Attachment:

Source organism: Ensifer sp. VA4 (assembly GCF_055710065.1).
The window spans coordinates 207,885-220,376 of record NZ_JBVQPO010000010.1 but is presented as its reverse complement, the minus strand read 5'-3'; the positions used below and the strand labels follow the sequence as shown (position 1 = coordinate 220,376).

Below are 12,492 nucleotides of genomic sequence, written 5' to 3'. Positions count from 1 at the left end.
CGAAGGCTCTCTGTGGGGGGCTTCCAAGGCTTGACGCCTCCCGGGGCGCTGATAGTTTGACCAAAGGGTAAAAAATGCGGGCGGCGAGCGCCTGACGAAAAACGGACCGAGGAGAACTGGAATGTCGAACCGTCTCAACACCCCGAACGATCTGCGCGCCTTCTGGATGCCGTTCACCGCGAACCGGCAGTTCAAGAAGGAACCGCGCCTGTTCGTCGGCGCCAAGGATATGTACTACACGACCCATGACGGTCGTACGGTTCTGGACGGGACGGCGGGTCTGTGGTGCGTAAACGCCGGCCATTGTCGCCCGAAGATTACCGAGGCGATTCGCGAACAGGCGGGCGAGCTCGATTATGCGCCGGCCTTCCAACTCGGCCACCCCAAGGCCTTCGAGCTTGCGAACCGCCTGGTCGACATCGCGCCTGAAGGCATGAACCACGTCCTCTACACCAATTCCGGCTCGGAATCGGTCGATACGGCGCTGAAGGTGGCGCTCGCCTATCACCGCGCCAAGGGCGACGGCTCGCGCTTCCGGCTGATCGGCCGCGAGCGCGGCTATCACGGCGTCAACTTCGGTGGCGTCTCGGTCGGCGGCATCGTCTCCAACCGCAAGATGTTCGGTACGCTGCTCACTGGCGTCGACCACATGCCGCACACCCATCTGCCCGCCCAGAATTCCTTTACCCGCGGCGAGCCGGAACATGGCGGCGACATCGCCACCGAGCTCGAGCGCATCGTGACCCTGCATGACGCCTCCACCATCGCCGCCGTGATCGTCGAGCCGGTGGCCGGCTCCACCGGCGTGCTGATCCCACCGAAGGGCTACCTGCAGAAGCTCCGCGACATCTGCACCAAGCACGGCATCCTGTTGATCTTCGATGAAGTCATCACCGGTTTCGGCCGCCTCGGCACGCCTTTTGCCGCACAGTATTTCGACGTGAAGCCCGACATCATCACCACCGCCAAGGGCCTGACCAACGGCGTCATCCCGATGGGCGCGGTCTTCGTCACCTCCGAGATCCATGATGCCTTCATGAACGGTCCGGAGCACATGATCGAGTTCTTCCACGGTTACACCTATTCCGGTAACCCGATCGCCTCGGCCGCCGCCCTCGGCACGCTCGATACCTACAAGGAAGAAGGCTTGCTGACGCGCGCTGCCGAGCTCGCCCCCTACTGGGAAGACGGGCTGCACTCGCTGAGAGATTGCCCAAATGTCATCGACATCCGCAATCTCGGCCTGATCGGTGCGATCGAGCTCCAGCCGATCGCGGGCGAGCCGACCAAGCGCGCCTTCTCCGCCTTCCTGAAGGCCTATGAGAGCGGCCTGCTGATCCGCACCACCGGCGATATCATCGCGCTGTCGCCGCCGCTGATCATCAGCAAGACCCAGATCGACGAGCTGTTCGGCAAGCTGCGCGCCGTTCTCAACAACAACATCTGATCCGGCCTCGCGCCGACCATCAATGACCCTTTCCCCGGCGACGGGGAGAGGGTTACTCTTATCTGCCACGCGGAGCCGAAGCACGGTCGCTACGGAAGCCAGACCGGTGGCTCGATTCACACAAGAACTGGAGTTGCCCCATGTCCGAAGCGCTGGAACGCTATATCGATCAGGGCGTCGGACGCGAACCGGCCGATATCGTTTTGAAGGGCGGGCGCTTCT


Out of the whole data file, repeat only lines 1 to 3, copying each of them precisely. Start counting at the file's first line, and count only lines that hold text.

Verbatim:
Source organism: Ensifer sp. VA4 (assembly GCF_055710065.1).
The window spans coordinates 207,885-220,376 of record NZ_JBVQPO010000010.1 but is presented as its reverse complement, the minus strand read 5'-3'; the positions used below and the strand labels follow the sequence as shown (position 1 = coordinate 220,376).

Below are 12,492 nucleotides of genomic sequence, written 5' to 3'. Positions count from 1 at the left end.